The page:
I happened to be at the distillery in Nagano a few days ago, and – by pure coincidence – they were, in fact, getting ready to bottle the last of their Maltage 3+25 (see the picture above). There will be about 2,500 bottles more, and while it wasn’t really a big seller up until now (this being the most expensive item in Mars’ regular whisky range), once word about the WWA 2013 award will get out, stocks won’t last long, I’m sure. There is no more malt from the Kagoshima (let alone the Yamanashi) days at the Mars warehouses in Nagano, so once this is gone, it’s gone forever. There’s also a hiatus of nearly two decades in their Shinshu whisky production (no whisky was distilled between 1992 and 2010) so it will not be so easy to repeat this a few years down the line. However, the people at Mars are experimenting with lots of different things since they resumed production in early 2011 – this will be covered in more depth in my forthcoming book on Japanese whisky – and one of the things they have in mind is a sort of “reverse 3+25”, i.e. sending 3 year-old malt from the new production regime at Shinshu factory in Nagano to the Hombo warehouses in Kagoshima for a further 25-year period of maturation. I’ll be eligible for a senior citizen pass by the time this reaches the market, but it’ll be worth the wait, I’m sure.

A further obstacle to wider appreciation of this truly incredible blended malt is the fact that Hombo Shuzo does not export any of its products. People have tried to interest them in this in the past, but their priority at the moment is the home market and establishing a name and wider appreciation for their portfolio in Japan. Their stock of older malt is very limited, and since they have only been distilling again for 3 years (and only in the winter), they simply don’t have the capacity to reach out to other markets. One thing is clear, though: this award will be an encouragement to the team working at Mars Shinshu now under master distiller Koki Takehira, and it will lead many people – some of whom may have been slightly prejudiced about the work of smaller domestic whisky producers – to give their products a try. We happen to know that two single malts from the early Shinshu-days are scheduled for release next month (one of which will be an ultra-limited one) and that the current whisky makers are thinking of releasing their first 3yo later next year. Exciting times for the people at Mars – we’re big fans and wish them all the best.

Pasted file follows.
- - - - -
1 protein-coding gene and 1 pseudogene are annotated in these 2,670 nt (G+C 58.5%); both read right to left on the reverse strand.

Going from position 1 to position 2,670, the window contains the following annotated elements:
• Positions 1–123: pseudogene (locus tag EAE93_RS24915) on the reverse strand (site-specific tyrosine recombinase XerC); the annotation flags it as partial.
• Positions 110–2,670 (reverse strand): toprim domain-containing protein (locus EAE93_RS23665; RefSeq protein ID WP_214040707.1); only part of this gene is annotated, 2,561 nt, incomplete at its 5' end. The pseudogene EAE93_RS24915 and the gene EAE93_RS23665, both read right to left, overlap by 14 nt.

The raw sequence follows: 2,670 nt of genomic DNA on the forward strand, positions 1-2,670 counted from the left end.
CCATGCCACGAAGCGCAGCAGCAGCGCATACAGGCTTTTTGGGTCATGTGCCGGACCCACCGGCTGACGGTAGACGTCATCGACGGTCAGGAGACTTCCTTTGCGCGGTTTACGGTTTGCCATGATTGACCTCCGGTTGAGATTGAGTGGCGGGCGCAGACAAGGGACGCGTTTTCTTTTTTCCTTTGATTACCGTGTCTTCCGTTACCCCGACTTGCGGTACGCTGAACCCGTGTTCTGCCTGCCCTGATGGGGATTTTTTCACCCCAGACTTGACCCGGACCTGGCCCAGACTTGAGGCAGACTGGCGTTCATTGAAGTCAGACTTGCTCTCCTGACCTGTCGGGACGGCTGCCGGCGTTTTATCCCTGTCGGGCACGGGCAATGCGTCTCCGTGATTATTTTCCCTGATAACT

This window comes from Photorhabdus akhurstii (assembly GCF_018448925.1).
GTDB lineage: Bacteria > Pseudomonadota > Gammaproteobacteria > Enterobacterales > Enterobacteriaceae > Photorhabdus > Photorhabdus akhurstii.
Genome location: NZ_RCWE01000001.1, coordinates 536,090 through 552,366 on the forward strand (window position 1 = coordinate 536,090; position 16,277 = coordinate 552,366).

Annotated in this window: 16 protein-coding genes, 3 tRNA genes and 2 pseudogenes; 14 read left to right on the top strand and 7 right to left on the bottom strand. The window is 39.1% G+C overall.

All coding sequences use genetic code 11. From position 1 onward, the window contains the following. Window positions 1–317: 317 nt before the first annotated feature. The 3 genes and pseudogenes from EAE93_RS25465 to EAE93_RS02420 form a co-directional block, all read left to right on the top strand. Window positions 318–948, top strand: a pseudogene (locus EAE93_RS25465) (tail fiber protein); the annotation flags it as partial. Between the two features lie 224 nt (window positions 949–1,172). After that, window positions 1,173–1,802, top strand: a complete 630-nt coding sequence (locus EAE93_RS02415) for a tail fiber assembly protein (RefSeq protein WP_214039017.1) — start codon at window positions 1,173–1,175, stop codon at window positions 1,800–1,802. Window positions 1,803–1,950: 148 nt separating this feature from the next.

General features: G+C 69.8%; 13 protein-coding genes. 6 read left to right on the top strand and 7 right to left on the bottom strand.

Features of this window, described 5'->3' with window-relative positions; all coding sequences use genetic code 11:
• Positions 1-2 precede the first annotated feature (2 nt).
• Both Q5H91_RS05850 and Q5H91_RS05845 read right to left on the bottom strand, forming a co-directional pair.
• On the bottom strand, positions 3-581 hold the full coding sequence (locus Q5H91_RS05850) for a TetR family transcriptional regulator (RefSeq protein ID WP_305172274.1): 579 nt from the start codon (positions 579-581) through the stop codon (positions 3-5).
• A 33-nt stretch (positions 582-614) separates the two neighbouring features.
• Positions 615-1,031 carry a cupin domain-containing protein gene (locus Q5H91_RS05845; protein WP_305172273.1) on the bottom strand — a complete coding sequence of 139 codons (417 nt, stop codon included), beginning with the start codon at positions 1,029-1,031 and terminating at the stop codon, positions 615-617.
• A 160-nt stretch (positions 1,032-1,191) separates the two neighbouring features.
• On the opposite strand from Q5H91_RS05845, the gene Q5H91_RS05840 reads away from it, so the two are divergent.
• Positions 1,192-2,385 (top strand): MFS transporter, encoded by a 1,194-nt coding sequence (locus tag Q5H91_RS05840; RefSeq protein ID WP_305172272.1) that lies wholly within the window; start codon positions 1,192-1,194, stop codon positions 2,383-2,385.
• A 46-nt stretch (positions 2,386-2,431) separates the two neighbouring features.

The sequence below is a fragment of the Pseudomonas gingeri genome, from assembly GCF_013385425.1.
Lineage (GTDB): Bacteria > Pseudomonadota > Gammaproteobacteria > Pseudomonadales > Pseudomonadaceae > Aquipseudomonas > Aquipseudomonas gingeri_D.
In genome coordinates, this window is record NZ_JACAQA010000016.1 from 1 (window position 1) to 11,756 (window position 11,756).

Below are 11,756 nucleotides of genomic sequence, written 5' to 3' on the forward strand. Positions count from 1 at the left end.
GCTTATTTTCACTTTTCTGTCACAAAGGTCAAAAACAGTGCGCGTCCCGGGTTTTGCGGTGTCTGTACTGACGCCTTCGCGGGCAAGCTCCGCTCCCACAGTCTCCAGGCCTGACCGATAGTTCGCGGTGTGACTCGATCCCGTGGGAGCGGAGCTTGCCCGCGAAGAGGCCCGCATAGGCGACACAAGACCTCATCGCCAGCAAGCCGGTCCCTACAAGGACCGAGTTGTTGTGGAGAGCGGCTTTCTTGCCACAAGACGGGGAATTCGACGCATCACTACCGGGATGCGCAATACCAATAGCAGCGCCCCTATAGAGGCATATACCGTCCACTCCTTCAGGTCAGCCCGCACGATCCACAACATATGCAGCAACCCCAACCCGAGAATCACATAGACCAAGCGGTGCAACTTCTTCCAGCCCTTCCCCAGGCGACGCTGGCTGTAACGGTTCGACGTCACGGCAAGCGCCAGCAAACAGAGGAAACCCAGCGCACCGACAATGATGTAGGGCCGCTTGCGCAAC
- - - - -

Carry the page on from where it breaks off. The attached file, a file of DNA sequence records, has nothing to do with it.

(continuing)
We would also like to congratulate the other winners in the 2013 World Whiskies Awards. It’s one of the toughest competitions in the business, and to be recognized as “the best in the world” is not a case of empty hyperbole. These whiskies came out on top after months of blind tastings worldwide by people with considerable experience in this area. It’s an incredible achievement, but in the world of whisky, it doesn’t pay to rest on your laurels. In the larger scheme of things, serious competitions like the WWA encourage whisky makers to keep raising the bar in their goal to create the best whiskies they can.


elskling said…
Thanks for the results !

I regret now that i did not buy this Mars 3+25 (discovered on Nonjatta of course !) when i could find some on the web, last year.

Any idea if it can be bought somewhere online to be sent to Europe ?
I don't think it will be easy to find it (even in Japan) and then get it shipped to Europe (other than by a friend!). Reason is: since the results were announced, people have been buying up all the bottles that were in shops (not many - again, this was a low-profile but relatively expensive release). It's always like that: when there's plenty, people don't want it. When people want it, there's not enough to go around.